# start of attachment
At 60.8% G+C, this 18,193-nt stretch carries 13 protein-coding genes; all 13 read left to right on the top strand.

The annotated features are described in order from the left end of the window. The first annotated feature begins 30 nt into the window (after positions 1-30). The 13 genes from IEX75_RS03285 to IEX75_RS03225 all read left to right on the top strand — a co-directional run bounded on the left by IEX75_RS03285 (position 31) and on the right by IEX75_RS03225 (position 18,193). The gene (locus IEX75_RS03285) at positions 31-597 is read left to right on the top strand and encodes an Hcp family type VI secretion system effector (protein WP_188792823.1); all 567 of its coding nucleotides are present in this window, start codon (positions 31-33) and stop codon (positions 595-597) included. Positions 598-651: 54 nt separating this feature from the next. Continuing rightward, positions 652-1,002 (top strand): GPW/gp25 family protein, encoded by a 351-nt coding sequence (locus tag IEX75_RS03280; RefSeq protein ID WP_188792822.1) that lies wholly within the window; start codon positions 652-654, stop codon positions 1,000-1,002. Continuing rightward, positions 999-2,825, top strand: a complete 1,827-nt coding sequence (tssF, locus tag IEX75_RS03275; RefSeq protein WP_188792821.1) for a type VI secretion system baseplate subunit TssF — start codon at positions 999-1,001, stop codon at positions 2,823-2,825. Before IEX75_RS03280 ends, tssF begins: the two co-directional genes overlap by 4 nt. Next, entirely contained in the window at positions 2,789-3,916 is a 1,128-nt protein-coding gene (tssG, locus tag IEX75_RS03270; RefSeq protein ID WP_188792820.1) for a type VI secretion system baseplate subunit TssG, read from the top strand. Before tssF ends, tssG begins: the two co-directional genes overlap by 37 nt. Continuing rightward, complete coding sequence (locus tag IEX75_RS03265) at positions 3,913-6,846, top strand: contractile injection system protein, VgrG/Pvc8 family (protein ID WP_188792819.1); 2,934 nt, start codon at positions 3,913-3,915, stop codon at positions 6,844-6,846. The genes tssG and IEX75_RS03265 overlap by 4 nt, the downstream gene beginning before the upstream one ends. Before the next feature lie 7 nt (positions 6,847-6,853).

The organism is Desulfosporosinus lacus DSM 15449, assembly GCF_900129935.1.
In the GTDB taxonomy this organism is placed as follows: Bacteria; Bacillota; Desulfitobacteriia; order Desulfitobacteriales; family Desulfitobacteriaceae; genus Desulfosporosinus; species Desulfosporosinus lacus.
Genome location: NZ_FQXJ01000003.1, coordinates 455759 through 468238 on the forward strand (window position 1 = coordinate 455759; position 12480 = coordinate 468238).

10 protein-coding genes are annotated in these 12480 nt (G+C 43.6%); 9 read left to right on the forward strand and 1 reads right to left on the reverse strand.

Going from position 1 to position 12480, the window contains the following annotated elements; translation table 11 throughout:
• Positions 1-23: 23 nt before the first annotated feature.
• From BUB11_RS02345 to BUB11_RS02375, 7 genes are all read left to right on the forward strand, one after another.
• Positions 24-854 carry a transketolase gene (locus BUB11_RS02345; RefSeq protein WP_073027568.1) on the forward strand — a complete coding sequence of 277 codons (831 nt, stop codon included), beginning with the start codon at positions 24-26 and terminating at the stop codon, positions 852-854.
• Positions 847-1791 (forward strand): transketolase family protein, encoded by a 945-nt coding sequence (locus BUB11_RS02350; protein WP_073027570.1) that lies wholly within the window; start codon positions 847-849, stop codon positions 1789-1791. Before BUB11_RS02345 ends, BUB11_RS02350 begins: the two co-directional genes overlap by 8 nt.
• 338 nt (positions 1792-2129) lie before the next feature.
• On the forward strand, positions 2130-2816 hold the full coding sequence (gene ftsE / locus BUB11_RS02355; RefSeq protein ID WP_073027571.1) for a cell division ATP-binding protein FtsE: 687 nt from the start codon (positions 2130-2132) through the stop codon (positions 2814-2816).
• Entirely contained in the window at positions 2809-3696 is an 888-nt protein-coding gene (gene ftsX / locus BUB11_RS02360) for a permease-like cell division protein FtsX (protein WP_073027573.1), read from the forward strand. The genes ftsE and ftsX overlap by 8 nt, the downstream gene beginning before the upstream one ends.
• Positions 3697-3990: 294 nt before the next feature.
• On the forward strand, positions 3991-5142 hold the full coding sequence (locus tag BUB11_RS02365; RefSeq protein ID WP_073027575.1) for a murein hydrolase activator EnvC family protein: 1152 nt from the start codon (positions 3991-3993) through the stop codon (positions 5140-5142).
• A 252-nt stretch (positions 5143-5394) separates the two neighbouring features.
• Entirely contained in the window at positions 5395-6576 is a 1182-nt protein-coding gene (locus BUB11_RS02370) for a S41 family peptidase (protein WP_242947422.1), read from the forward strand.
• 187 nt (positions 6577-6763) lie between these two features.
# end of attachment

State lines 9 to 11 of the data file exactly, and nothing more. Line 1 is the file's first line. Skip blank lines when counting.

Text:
• From BUB11_RS02345 to BUB11_RS02375, 7 genes are all read left to right on the forward strand, one after another.
• Positions 24-854 carry a transketolase gene (locus BUB11_RS02345; RefSeq protein WP_073027568.1) on the forward strand — a complete coding sequence of 277 codons (831 nt, stop codon included), beginning with the start codon at positions 24-26 and terminating at the stop codon, positions 852-854.
• Positions 847-1791 (forward strand): transketolase family protein, encoded by a 945-nt coding sequence (locus BUB11_RS02350; protein WP_073027570.1) that lies wholly within the window; start codon positions 847-849, stop codon positions 1789-1791. Before BUB11_RS02345 ends, BUB11_RS02350 begins: the two co-directional genes overlap by 8 nt.